By performing at the top end of the scale, Sydenham High’s students show an exceptionally positive ‘can do attitude’; are more content and able to manage stress; more ambitious; more aspirational and prepared to take risks; more likely to persevere and achieve their goals in higher education and employment.

According to the Head of Sydenham High Junior School, Claire Boyd, the school’s innovative Flourish and Fly programme, introduced two years ago, has added a new dimension to the school’s already successful approach to mental wellbeing and developing resilience.

Ms Boyd said: “Junior schools as well as senior schools have a duty to deliver a robust and holistic approach to student development from the outset.  If we are to support good mental health that approach is vital in helping our children develop into resilient individuals.”

Embedded into all aspects of Junior School life, Flourish and Fly is designed to inspire, challenge and embolden pupils. Each half term focuses on one of the four Girls’ Day School Trust values –Girls First; Be Bold; Be Principled and Networked – culminating in a week of special activities, workshops and challenges to bring each value to life. The initiative works across all subjects and through year groups to stretch ability, build confidence and develop collaborative working.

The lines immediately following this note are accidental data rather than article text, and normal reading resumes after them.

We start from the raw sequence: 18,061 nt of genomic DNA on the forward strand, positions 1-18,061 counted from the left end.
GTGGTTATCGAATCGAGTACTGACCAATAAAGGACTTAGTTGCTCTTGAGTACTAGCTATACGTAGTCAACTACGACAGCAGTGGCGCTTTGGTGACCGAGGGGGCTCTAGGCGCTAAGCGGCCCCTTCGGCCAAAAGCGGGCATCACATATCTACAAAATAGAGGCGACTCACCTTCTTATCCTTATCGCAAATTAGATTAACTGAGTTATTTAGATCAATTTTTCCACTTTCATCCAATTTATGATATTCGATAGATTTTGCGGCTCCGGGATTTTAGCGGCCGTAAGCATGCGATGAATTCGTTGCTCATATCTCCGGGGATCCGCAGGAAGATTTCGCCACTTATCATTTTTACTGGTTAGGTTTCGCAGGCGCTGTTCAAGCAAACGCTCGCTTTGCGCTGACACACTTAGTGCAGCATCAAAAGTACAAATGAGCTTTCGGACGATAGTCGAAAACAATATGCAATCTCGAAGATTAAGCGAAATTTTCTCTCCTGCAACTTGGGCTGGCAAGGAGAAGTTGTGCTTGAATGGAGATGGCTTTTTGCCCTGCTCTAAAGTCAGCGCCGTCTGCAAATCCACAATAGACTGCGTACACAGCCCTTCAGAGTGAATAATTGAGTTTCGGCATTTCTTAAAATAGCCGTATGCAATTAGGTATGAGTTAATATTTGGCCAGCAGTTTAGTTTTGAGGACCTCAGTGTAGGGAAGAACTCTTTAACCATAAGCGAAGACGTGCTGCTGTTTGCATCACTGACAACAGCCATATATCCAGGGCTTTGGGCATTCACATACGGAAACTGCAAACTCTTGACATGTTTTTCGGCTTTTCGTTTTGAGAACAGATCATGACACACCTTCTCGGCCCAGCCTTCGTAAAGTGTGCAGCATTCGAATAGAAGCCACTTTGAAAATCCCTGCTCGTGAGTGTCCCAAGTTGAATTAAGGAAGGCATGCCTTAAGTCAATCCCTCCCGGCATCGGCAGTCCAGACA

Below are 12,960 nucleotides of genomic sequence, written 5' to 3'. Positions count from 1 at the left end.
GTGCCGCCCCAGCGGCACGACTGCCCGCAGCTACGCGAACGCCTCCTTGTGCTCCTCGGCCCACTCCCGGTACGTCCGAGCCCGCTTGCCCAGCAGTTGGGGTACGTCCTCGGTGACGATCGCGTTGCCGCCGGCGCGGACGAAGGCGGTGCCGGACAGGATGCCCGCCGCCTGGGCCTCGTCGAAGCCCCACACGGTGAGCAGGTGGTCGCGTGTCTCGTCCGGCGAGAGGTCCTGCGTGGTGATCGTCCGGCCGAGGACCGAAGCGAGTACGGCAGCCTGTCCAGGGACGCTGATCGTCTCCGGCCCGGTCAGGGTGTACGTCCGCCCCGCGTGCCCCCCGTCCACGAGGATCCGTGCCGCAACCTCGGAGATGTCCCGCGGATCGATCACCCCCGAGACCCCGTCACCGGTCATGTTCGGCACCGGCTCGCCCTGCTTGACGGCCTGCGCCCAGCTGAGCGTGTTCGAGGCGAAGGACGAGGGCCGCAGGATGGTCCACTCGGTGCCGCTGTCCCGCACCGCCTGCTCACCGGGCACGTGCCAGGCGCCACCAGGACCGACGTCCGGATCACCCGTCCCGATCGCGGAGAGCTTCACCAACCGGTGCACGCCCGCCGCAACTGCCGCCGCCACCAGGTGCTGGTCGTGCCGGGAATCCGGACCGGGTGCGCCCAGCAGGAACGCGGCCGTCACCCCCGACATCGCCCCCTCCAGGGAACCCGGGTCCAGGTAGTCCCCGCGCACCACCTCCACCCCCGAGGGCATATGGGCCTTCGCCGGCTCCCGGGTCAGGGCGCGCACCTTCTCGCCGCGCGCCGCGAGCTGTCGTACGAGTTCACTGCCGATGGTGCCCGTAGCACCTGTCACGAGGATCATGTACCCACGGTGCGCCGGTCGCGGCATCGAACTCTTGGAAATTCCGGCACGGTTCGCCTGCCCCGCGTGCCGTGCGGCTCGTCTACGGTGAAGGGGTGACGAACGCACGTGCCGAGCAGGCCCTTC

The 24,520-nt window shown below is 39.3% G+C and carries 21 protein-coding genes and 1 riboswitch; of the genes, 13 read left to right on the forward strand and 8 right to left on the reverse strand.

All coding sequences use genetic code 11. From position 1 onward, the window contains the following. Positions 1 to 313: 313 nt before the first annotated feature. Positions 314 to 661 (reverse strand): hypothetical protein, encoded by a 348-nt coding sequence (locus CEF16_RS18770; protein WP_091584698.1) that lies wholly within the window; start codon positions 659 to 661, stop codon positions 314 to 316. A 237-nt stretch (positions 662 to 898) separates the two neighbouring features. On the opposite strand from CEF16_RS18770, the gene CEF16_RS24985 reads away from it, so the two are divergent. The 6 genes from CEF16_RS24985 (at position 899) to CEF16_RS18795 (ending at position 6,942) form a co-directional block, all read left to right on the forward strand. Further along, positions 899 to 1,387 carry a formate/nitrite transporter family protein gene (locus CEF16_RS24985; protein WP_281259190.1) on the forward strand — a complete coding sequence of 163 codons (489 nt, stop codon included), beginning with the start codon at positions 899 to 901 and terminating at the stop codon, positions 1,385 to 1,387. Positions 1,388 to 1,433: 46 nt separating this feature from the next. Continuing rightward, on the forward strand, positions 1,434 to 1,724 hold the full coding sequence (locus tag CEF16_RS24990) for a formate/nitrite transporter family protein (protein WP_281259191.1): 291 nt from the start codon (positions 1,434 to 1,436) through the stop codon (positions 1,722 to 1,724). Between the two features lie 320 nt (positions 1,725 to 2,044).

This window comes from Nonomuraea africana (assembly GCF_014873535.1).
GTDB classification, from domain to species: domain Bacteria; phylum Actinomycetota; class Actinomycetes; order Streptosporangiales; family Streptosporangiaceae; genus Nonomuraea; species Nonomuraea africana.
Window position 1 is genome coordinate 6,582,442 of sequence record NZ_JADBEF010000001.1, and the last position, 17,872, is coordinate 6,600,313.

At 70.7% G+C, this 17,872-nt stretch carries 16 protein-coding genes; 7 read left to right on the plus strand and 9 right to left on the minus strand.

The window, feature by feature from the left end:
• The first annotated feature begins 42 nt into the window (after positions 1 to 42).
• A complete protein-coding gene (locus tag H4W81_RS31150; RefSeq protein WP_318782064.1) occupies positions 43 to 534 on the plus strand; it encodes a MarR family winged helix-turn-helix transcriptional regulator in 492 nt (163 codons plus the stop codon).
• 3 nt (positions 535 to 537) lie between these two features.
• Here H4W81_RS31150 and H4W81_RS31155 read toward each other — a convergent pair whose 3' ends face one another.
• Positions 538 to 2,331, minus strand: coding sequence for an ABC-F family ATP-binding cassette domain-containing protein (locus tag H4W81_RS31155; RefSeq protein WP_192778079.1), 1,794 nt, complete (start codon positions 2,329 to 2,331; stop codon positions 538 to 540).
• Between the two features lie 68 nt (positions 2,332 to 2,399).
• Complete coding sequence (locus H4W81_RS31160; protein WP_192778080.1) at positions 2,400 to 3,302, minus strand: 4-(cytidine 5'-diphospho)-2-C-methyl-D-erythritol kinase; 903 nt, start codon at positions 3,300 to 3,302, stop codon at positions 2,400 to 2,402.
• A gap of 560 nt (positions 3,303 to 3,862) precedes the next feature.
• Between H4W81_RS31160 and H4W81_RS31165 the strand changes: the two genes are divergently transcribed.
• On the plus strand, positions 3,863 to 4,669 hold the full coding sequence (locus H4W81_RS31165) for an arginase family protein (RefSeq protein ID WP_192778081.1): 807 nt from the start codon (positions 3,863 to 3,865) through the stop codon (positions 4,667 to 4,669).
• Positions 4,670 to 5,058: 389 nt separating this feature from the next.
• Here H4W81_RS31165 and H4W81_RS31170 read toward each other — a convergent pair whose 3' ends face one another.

Ms Boyd continued: “Flourish and Fly is not a fledgling idea but a fully grown approach that ensures students feel empowered to be what they want to be and do what they want to do when the time comes.  The results of this research clearly demonstrate its positive impact along with our overall approach to educating our pupils.

“We can’t predict what the future will hold for our students but we can prepare them with the skills – psychological as well as academic – that they will need to face that future head on.”

Open Days

 

Junior School Open Day

For weekly tours book on 020 8557 7000

 

www.sydenhamhighschool.gdst.net

admissions@syd.gdst.net

 

SOME OF OUR SCHOOLS REQUIRE YOU TO BOOK A PLACE AT AN OPEN DAY. PLEASE CHECK SCHOOL WEBSITES FOR DETAILS.

School treks 7,192km in a day for Nepal earthquake relief

Students and staff at Sydenham High School GDST yesterday (10 June) travelled 7,192km – the approximate distance from London to Kathmandu - in a challenging 12-hour sponsored event to raise awareness of and aid for the victims of the recent devastating Nepal earthquakes.  

 

Over 450 girls from Reception to Year 10 cycled, jogged, ran and walked to Nepal on the school’s Astroturf, as well as rowed in the fitness suite, in shifts from 7am throughout the school day. They were joined from 4pm by family, friends and combined staff-student relay teams to help reach the target with an hour to go. Some older girls also came back from study leave to take part.